Warning: the following post is not for people who get queasy reading about blood and guts. Seriously.
One year ago today marks the beginning of our annus horribilis. The day started out like any other. Mr. Food Musings got up and rushed off to his job running the creative department of a local advertising agency, while I sat in my PJs all day, researching an article on chocolate. In the evening, Mr. FM -- J -- had a work event he thought I'd enjoy, so we met up at the California Culinary Academy for the launch of some new food website. We mingled with friends over jiggling hors d'oeuvres -- aspic and forcemeat must have been the chapter at the CCA that week -- and drank a few glasses of wine. At one point in the evening we went upstairs to watch Martin Yan of Yan Can Cook have his way with a sharp knife and some vegetables. (And, yes, we got suckered into buying a knife.) Then we went home, had a third glass of wine, watched some TV and went to bed.
At about 1 in the morning I was awakened by a loud KATHUNK. It was the sound of J hitting the bedroom floor, hard. I got out of bed and found him lying on the floor, moaning. Truthfully, I wasn't overly worried. He tends toward clumsiness, and this wasn't the first time he'd gotten out of bed in the middle of the night to get a drink of water, and fallen on the way back.
"Honey, are you okay? Did you fall?" I asked.
"I think I have food poisoning," he gasped, holding his tummy. "I've been in the bathroom throwing up for the last few hours."
A quick blink at the clock made me frown. A few hours? We hadn't gone to bed more than a few hours ago. But I shooed away the funny feeling.
"Honey, can you sit up? Let's get you into bed." I tried moving him, but he refused to budge from the fetal position.
"I'm so dizzy, I can't move. I just want to lie here."
Dizzy? I thought. What does dizzy have to do with food poisoning? And not just dizzy, but too dizzy to move? A small feeling of panic stirred in my chest.
I tried a few more times to convince him to get into bed, but he refused to move. Something about him -- his mannerisms, his speech -- just seemed...funny. Not like him, but not in a way I could put my finger on. My heart beat a bit faster, and a quick blast of hot fear ran through my limbs.
"Honey, I think we should call 911. Okay? I don't like this," I told him.
"NO!" he moaned. "Don't call 911. I'm fine. I'm just sick, that's all." As he spoke, he tried to get onto his knees but all he could manage was a pitiful crouch, with his head and shoulders on the floor. I reached for the phone. As I cradled it against my neck, I grabbed some clothes from the dresser and knelt down to him, pulling a tee shirt over his head as I gave the operator our address, yanking underwear up his legs as I told them I needed an ambulance. It's funny the things you do in the middle of an emergency; he'd slept naked that night, and I wanted to protect his modesty in front of the paramedics. I also coaxed my hair into what I hoped was a semi-attractive pony tail, and slung on a pair of sweatpants, silently saying a prayer that the tank top I'd worn had a built-in bra because it saved me a step. I already knew we were going to the hospital.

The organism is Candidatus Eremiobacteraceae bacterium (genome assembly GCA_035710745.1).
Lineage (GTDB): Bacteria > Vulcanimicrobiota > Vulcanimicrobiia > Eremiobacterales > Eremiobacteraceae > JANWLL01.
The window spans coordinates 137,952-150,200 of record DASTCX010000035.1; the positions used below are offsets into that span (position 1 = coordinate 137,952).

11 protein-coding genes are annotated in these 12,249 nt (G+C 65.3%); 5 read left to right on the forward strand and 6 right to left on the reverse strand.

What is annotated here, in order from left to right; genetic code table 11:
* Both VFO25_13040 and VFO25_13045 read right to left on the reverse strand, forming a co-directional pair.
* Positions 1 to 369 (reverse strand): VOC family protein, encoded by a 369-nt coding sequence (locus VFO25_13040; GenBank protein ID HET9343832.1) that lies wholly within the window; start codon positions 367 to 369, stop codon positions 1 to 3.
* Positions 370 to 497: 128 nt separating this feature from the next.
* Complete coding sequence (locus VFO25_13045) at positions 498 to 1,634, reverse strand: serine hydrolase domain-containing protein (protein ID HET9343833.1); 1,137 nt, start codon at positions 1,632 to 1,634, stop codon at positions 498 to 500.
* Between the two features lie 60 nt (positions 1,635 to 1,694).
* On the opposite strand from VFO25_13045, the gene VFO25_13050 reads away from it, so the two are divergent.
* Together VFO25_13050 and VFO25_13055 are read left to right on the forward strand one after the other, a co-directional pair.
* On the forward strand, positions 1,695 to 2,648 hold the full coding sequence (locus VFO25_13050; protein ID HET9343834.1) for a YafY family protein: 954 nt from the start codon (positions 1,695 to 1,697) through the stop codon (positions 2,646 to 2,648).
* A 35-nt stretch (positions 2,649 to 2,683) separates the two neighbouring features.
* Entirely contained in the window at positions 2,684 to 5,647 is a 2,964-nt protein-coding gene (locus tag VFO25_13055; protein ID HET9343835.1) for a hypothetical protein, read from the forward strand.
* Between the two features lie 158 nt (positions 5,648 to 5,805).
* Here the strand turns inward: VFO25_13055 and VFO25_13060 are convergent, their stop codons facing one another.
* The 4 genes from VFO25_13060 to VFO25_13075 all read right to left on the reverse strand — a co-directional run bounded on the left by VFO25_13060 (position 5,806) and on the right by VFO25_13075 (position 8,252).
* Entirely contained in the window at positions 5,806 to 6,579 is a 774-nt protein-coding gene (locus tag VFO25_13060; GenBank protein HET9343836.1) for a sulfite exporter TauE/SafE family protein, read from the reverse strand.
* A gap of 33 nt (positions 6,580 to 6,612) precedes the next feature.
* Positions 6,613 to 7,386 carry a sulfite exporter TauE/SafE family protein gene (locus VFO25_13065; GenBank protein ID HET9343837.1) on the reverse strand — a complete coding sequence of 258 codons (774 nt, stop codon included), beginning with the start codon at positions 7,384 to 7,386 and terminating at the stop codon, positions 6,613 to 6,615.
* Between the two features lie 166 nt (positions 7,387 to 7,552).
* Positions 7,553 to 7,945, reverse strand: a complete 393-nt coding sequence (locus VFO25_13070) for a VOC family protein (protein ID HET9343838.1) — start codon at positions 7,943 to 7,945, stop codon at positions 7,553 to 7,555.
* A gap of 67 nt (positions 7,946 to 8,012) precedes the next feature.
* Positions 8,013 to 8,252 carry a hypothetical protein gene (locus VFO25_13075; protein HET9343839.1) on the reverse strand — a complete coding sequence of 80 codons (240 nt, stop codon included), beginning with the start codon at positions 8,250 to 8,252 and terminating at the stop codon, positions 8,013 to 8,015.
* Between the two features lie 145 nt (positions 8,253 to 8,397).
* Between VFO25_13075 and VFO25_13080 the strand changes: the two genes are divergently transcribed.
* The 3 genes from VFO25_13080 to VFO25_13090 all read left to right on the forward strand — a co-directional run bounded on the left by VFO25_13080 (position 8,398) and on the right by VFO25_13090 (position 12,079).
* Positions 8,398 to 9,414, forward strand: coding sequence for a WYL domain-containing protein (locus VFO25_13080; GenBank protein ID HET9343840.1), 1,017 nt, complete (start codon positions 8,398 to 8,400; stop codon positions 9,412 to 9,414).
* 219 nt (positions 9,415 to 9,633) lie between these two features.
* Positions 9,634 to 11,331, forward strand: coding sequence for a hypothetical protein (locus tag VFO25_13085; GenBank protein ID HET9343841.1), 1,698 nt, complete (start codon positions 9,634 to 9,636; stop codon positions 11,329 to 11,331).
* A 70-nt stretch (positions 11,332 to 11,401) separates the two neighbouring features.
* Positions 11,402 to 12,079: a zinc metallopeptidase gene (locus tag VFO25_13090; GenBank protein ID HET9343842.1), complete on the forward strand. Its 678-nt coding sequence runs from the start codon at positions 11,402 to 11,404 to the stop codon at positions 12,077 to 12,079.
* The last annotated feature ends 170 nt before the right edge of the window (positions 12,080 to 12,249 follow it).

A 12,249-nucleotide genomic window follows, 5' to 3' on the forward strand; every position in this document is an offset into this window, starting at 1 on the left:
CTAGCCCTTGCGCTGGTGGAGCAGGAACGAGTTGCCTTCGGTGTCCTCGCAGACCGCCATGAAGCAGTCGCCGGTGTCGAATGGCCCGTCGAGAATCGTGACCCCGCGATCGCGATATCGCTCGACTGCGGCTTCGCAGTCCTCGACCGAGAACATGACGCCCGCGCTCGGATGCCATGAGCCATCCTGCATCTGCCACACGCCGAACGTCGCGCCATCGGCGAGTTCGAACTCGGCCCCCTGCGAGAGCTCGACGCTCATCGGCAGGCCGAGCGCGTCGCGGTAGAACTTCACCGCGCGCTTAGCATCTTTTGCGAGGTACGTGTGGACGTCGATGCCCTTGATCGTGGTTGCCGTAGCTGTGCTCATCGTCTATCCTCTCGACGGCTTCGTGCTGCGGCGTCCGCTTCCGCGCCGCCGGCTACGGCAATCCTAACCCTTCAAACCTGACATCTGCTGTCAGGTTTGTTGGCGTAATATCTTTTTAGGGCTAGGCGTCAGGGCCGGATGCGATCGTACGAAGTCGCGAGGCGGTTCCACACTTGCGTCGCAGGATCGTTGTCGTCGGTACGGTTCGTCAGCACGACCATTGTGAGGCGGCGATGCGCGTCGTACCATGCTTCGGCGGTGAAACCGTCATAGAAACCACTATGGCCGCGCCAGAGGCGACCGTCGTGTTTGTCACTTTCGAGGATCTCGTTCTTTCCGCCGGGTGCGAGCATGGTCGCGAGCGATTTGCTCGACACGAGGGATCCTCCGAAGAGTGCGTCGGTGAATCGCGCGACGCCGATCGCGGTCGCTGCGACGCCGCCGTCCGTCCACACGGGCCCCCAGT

The 911 operator let me know that someone was on the way, and that he'd stay on the phone with me until help arrived. "Is his airway clear?" he asked me, and followed that question with a series of others. I was trying hard to pay attention, but by then J was starting to whimper. "Hang on," I told the operator, following behind as J crawled along the floor towards the bathroom. I grabbed him under his chest and tried to help pull him forward onto the linoleum. As he vomited, I held his head. He managed to get most of it in the toilet, but a small amount splattered on the white rim of the toilet seat. It was red. Blood red. That's when I started to cry.
"Ohmygod, he's throwing up blood," I sobbed into the phone. "That's not good, is it?" I half listened to the operator's reassuring voice while trying to soothe J. "It's okay, honey, you're going to be okay, the paramedics are coming." I repeated it like a mantra for the next few minutes. In between heaving, J begged me not to call them. "I'm fine. I'm fine. Don't call 911, please don't call 911."
When the paramedics arrived, I buzzed them in. They burst through the doorway, one blue-clad figure after the next. Two of them immediately started taking J's stats, his blood pressure, his pulse, and asking him questions. "He's throwing up blood," I said to anyone who would listen. "I think he might have food poisoning but I don't know, he's acting funny."
"Sir, how much have you had to drink?" one of them asked. J kept insisting he was fine, that they should leave. I stood in the still-dark hallway filling another one in on the night's history -- his name and age, how much I thought he'd had to drink (3 glasses of wine over the course of 4 hours), what drugs he was taking (none) and on and on, trying to keep my eye on J all the while. The paramedics kept asking him how much he'd had to drink, if he regularly drinks a lot, if there were any other drugs in his system.
I finally realized that they thought he was loaded, either on drink, drugs, or both.
I pushed past the man with the paperwork. "No, no, we don't take drugs, we barely drank anything tonight. He's sick and he's dizzy and he's been throwing up blood," I said. "See, right there." I pointed to the toilet seat.
"That's not blood, ma'am, that's just the red wine." My heart slowed a bit when I heard that. That seemed like good news. Then I realized, if he's not throwing up blood, what the hell is wrong with him?
After they determined he was stable, they wrangled him into a metal stair chair since our building didn't have an elevator. As they maneuvered him out the door and into the hallway, I dashed through the apartment, grabbing wallets, a bottle of water, pants and a sweatshirt for J, our cell phones. I remember being aware of how odd it was that I was thinking so clearly. I also remember worrying it meant I wasn't taking this seriously enough. Why wasn't I consumed with fear, with worry?
On the way down the stairs J continued to insist that he was fine, and they should take him back upstairs. The paramedics finally got stern with him. "Mr. S, we cannot leave you here. Your wife has called us because she thinks there is something wrong with you, and we have to take you to the hospital." As they spoke, he started to heave again and they thrust a plastic container underneath his mouth.